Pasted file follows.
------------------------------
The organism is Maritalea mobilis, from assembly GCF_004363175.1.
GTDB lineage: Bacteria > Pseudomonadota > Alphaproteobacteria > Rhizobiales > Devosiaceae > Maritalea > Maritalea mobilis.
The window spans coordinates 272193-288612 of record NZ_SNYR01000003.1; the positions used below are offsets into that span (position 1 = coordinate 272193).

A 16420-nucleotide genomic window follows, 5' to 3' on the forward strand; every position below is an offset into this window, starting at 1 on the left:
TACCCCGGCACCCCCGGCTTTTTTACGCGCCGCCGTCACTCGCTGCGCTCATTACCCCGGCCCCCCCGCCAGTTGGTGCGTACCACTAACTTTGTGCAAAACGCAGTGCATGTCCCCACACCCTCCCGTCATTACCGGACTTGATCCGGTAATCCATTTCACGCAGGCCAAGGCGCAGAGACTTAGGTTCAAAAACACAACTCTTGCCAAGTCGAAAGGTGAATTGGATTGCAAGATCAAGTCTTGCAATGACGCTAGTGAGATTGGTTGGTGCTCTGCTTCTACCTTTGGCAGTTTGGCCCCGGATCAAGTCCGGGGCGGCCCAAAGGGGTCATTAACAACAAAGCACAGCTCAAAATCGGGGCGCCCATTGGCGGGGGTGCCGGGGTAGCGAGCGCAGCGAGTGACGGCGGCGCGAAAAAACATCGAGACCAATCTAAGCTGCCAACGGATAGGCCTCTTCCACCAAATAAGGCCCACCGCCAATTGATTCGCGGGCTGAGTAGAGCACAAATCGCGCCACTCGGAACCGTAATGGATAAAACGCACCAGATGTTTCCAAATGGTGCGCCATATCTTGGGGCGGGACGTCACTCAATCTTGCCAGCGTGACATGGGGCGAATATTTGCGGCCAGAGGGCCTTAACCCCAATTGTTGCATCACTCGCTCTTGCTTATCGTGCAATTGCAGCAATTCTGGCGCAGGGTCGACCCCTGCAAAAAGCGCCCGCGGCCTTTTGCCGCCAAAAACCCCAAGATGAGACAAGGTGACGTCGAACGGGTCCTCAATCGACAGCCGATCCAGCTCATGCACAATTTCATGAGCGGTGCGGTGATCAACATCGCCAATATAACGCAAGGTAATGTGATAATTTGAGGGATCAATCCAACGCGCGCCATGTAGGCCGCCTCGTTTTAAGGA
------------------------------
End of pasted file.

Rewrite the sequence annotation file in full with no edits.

The organism is Maritalea mobilis, from assembly GCF_004363175.1.
GTDB lineage: Bacteria > Pseudomonadota > Alphaproteobacteria > Rhizobiales > Devosiaceae > Maritalea > Maritalea mobilis.
The window spans coordinates 272193-288612 of record NZ_SNYR01000003.1; the positions used below are offsets into that span (position 1 = coordinate 272193).

A 16420-nucleotide genomic window follows, 5' to 3' on the forward strand; every position below is an offset into this window, starting at 1 on the left:
TACCCCGGCACCCCCGGCTTTTTTACGCGCCGCCGTCACTCGCTGCGCTCATTACCCCGGCCCCCCCGCCAGTTGGTGCGTACCACTAACTTTGTGCAAAACGCAGTGCATGTCCCCACACCCTCCCGTCATTACCGGACTTGATCCGGTAATCCATTTCACGCAGGCCAAGGCGCAGAGACTTAGGTTCAAAAACACAACTCTTGCCAAGTCGAAAGGTGAATTGGATTGCAAGATCAAGTCTTGCAATGACGCTAGTGAGATTGGTTGGTGCTCTGCTTCTACCTTTGGCAGTTTGGCCCCGGATCAAGTCCGGGGCGGCCCAAAGGGGTCATTAACAACAAAGCACAGCTCAAAATCGGGGCGCCCATTGGCGGGGGTGCCGGGGTAGCGAGCGCAGCGAGTGACGGCGGCGCGAAAAAACATCGAGACCAATCTAAGCTGCCAACGGATAGGCCTCTTCCACCAAATAAGGCCCACCGCCAATTGATTCGCGGGCTGAGTAGAGCACAAATCGCGCCACTCGGAACCGTAATGGATAAAACGCACCAGATGTTTCCAAATGGTGCGCCATATCTTGGGGCGGGACGTCACTCAATCTTGCCAGCGTGACATGGGGCGAATATTTGCGGCCAGAGGGCCTTAACCCCAATTGTTGCATCACTCGCTCTTGCTTATCGTGCAATTGCAGCAATTCTGGCGCAGGGTCGACCCCTGCAAAAAGCGCCCGCGGCCTTTTGCCGCCAAAAACCCCAAGATGAGACAAGGTGACGTCGAACGGGTCCTCAATCGACAGCCGATCCAGCTCATGCACAATTTCATGAGCGGTGCGGTGATCAACATCGCCAATATAACGCAAGGTAATGTGATAATTTGAGGGATCAATCCAACGCGCGCCATGTAGGCCGCCTCGTTTTAAGGA